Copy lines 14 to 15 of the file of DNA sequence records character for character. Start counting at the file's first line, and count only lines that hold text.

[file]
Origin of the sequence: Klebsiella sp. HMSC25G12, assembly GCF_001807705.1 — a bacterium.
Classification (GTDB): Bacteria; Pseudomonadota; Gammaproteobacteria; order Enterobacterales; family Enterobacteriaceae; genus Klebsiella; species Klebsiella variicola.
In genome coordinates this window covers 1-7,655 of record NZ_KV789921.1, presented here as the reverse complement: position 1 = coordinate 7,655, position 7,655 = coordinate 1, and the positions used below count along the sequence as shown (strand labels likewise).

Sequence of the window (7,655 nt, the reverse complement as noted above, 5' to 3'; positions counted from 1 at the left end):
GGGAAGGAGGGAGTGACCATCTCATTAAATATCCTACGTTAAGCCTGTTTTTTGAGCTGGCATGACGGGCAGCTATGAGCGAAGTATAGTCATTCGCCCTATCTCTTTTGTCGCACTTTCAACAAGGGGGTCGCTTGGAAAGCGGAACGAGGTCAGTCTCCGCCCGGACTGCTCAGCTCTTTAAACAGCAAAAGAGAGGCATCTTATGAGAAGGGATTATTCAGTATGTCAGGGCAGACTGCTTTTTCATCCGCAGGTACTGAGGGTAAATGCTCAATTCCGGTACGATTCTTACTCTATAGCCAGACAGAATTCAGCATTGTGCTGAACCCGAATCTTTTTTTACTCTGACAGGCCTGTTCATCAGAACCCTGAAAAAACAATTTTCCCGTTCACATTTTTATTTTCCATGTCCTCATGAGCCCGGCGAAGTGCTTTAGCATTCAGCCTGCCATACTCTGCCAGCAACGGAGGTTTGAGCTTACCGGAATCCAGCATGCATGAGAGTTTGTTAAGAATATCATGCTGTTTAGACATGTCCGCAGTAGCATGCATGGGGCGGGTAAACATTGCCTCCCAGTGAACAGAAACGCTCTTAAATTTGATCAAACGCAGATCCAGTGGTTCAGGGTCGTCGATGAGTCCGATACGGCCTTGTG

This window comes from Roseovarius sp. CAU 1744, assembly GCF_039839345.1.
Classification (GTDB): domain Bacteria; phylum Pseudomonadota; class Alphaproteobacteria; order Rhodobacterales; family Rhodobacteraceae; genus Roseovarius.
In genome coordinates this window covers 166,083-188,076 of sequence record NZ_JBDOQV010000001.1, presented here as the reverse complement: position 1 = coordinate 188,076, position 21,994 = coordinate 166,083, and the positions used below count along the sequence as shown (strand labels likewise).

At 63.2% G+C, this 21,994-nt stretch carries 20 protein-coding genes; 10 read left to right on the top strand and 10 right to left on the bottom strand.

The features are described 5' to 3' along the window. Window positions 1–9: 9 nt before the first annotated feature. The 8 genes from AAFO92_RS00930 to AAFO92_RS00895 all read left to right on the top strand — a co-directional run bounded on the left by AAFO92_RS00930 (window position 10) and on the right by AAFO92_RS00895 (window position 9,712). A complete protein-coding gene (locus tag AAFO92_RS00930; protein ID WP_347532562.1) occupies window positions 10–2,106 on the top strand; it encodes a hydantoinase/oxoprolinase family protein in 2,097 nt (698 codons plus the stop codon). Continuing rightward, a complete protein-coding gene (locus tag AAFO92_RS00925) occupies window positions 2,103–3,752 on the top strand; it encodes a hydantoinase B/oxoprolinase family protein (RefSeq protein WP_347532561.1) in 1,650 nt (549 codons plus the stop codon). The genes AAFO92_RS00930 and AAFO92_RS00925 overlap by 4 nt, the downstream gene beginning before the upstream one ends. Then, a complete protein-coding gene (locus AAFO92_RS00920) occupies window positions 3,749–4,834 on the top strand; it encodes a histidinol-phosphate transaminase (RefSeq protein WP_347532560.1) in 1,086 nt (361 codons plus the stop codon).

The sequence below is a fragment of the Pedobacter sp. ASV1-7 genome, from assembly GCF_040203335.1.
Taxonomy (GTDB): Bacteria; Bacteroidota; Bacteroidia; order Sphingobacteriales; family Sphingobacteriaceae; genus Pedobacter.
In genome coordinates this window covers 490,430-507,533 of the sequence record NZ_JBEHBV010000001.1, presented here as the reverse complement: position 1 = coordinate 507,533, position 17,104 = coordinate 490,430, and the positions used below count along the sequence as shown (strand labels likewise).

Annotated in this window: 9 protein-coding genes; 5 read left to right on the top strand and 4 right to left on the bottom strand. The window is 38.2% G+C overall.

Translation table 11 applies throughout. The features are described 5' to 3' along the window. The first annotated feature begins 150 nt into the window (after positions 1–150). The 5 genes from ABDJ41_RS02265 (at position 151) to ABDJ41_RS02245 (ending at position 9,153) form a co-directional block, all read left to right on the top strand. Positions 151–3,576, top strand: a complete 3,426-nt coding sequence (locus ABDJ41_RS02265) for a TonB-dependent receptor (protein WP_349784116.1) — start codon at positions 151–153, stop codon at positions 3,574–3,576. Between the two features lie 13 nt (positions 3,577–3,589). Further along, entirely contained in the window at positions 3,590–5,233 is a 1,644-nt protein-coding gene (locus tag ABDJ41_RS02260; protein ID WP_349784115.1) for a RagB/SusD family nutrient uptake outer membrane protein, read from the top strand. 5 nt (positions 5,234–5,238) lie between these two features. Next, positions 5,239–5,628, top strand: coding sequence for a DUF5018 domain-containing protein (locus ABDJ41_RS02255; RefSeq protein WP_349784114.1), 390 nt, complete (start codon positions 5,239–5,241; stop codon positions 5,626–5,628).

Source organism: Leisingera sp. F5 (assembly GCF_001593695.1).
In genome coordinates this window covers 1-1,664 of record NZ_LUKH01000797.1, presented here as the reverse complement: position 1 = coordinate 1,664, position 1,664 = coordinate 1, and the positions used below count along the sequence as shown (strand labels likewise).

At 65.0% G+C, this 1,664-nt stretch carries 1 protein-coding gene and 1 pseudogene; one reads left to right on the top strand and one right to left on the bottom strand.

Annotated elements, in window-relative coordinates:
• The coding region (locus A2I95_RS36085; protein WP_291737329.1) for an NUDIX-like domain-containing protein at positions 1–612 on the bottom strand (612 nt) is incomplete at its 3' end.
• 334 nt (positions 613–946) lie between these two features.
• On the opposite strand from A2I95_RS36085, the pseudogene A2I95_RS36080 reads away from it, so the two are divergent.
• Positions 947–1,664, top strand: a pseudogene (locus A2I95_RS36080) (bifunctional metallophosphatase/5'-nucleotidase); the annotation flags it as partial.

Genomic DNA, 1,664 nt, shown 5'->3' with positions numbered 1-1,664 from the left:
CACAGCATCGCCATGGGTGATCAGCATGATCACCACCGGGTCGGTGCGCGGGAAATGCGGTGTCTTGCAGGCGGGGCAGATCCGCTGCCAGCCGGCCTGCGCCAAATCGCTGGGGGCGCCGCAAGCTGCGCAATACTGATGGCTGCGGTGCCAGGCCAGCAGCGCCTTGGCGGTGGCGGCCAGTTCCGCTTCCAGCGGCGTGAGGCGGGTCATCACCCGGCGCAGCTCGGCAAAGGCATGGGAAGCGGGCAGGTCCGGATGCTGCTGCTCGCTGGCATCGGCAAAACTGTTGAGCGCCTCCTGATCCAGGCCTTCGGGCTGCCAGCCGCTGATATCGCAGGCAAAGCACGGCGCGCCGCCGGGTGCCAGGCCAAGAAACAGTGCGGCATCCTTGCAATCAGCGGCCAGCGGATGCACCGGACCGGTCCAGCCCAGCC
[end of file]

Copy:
Annotated in this window: 9 protein-coding genes; 5 read left to right on the top strand and 4 right to left on the bottom strand. The window is 38.2% G+C overall.

Translation table 11 applies throughout. The features are described 5' to 3' along the window. The first annotated feature begins 150 nt into the window (after positions 1–150). The 5 genes from ABDJ41_RS02265 (at position 151) to ABDJ41_RS02245 (ending at position 9,153) form a co-directional block, all read left to right on the top strand. Positions 151–3,576, top strand: a complete 3,426-nt coding sequence (locus ABDJ41_RS02265) for a TonB-dependent receptor (protein WP_349784116.1) — start codon at positions 151–153, stop codon at positions 3,574–3,576. Between the two features lie 13 nt (positions 3,577–3,589). Further along, entirely contained in the window at positions 3,590–5,233 is a 1,644-nt protein-coding gene (locus tag ABDJ41_RS02260; protein ID WP_349784115.1) for a RagB/SusD family nutrient uptake outer membrane protein, read from the top strand. 5 nt (positions 5,234–5,238) lie between these two features. Next, positions 5,239–5,628, top strand: coding sequence for a DUF5018 domain-containing protein (locus ABDJ41_RS02255; RefSeq protein WP_349784114.1), 390 nt, complete (start codon positions 5,239–5,241; stop codon positions 5,626–5,628).